Michael Martinez| The Detroit News
A new natural gas pipeline would run through Michigan and create an unspecified number of jobs in the state, according to a proposal released Tuesday.
Detroit-based DTE Energy Co., Canada-based Enbridge Inc. and Houston-based Spectra Energy Corp. plan to spend as much as $1.5 billion to jointly develop a pipeline that will move natural gas from Ohio’s Utica Shale through Michigan to markets in the Midwest and eastern Canada.
The proposed Nexus Gas Transmission system would include 250 miles of pipe that starting in November 2015 would transport 1 billion cubic feet of gas a day to Michigan and Ontario, according to a joint statement.
Though not finalized, the pipeline route would start outside of Cleveland, run through northern Ohio, swing north in or around Detroit and cross into Ontario between Marine City and St. Clair, according to a general map provided by Spectra.
The pipeline would serve power plants and industrial customers, the companies said. DTE Energy’s MichCon has 90,000 commercial and industrial clients.
“This is going to be the new frontier in energy,” said Phil Flynn, energy analyst with PRICE Futures Group in Chicago. “This is going to be the start of a new boom.”
In 2010, Michigan ranked 10th nationwide with 28,000 direct and spinoff jobs from hydraulic fracturing to extract natural gas from shale formations, according to an IHS Global Insight study commissioned by America’s Natural Gas Alliance. Another 10,000 jobs will be created in Michigan by 2015, mostly in spinoff employment, the study estimates.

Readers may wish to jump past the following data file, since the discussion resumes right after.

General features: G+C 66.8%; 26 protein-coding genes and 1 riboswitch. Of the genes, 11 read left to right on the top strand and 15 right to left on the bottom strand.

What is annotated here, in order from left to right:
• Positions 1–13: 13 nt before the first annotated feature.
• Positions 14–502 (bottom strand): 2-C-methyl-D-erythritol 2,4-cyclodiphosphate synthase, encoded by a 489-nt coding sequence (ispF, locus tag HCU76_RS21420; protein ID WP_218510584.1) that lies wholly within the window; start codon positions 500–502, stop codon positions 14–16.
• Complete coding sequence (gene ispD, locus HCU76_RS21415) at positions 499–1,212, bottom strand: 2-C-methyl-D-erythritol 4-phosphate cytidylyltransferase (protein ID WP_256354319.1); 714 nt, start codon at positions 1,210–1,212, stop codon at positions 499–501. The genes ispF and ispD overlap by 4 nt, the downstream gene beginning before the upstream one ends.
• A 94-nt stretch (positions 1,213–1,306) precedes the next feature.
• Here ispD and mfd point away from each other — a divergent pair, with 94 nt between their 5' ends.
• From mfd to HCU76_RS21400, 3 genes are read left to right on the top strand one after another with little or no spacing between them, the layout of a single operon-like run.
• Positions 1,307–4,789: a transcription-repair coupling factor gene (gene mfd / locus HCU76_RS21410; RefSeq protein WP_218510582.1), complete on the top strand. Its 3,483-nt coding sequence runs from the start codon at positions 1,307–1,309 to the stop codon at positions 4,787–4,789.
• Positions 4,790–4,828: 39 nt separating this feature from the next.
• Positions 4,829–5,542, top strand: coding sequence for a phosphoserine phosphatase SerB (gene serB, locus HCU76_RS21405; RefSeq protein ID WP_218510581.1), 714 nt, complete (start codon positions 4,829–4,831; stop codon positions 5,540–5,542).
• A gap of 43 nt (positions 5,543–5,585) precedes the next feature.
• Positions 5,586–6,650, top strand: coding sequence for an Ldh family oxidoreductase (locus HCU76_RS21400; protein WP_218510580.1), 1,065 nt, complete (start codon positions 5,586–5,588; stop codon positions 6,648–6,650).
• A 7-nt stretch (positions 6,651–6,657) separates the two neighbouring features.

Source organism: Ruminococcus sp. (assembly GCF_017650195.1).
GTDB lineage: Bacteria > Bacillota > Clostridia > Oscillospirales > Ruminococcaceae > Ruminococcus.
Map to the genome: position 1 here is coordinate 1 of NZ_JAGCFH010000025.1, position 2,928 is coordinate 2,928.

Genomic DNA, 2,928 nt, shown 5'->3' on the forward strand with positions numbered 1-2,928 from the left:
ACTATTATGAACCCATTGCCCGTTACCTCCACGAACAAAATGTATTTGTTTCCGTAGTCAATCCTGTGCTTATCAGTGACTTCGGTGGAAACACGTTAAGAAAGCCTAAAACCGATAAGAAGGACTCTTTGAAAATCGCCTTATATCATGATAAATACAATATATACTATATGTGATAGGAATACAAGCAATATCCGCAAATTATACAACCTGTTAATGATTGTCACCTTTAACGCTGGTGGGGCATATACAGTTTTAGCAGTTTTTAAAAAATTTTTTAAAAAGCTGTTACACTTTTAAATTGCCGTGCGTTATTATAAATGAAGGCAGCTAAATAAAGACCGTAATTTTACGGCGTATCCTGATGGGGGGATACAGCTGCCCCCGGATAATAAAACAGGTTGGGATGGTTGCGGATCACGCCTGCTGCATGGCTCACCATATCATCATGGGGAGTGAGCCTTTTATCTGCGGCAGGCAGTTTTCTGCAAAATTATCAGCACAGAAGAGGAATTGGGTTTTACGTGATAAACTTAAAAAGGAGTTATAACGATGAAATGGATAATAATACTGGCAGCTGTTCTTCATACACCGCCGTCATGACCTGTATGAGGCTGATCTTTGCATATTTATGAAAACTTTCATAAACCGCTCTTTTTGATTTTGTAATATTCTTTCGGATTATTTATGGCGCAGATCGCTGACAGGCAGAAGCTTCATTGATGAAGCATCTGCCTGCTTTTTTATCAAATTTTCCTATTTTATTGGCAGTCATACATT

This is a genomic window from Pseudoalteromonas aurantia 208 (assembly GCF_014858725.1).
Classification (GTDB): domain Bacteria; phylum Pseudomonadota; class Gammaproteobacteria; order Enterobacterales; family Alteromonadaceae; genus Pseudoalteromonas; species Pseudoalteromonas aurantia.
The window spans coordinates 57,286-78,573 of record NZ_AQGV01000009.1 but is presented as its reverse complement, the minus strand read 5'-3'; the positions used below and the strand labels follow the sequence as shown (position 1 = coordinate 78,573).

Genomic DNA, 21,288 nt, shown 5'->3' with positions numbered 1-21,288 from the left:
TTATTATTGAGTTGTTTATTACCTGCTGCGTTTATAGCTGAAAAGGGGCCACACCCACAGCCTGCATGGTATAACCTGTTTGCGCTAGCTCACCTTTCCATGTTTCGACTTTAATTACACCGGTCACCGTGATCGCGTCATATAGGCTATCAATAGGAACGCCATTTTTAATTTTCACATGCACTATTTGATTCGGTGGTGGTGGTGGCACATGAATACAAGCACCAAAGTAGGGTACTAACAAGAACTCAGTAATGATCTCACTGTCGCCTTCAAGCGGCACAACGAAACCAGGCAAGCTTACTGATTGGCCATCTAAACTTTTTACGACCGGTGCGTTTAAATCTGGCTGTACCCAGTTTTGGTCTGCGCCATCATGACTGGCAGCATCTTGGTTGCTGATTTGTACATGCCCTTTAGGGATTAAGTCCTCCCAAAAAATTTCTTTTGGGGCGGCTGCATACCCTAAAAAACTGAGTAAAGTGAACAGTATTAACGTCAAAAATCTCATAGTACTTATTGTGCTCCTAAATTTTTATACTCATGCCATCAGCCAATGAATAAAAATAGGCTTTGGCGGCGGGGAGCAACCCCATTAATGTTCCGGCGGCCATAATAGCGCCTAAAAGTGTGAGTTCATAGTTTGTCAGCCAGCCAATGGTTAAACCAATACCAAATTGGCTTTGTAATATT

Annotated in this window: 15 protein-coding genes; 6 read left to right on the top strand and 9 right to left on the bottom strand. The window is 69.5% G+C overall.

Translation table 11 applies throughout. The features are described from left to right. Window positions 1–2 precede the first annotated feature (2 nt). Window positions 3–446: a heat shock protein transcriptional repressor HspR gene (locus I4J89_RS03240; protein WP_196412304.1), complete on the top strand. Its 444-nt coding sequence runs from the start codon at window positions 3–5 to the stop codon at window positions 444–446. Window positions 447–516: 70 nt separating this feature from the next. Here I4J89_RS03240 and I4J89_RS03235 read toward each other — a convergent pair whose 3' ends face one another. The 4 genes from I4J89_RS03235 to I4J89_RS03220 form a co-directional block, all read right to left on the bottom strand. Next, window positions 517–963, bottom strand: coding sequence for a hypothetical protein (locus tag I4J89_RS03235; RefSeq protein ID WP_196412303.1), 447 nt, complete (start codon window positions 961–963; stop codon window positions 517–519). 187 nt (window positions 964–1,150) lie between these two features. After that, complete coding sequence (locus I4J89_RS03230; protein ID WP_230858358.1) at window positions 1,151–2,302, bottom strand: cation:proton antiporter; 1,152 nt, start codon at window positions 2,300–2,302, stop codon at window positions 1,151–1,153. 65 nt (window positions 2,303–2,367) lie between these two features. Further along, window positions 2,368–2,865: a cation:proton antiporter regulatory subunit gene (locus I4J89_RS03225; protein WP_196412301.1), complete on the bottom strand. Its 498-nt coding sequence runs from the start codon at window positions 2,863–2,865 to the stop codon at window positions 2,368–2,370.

Environmental critics who have blasted the chemical process used to extract shale gas — nicknamed “fracking” — said the proposed pipeline would be a detriment to the state.
“We see fracking as a distraction of where Michigan and the rest of the country need to go, and that’s a clean-energy future,” said Nic Clark, spokesman for Ann Arbor-based Clean Water Action. “It doesn’t make a whole lot of sense to be running even more pipelines when we have the opportunity for energy independence.”
The companies should think twice about investing in the project, he said.
“It’s the status quo versus the future,” Clark said. “Their business model is profits from the status quo and continued investment in fossil fuels, which have damaging effects.”
The billion-dollar project is expected to create short-term construction jobs as well as long-term positions in Ohio, Michigan and Ontario, said Wendy Olson, spokesperson for Spectra Energy, but it’s too early to project how many. Energy companies and analysts argue that shale natural gas will make America energy independent and turn the country into an energy exporter.
Once completed, the pipeline might curb the cost of natural gas, which has risen since hitting a decades-low price earlier this year.
It will give manufacturers a reason to stay in or return to America by supplying lower-cost energy, Flynn said.
“Not knowing what the crystal ball has that far down the road, it should be a benefit from a financial standpoint,” including lower prices, DTE Energy spokesman Len Singer said.
Chesapeake Energy Corp., Devon Energy Corp. and Exxon Mobil Corp. have begun tapping into the Utica formation, which stretches from Kentucky to Ontario. The Ohio portion may produce as much as 5.5 billion barrels of oil and 15.7 trillion cubic feet of gas, according to Ohio Department of Natural Resources.
Spectra is developing, designing and building the pipeline, a company spokesman said. The pipeline must be approved by the Federal Energy Regulatory Commission, Singer said.
Spectra Energy plans to specify the pipeline’s economic benefits after it completes in the next few months what is known as an “open season” — a period when it lays out its plans, takes bid commitments from customers and gets public comments through the federal regulatory process.
Bloomberg News contributed.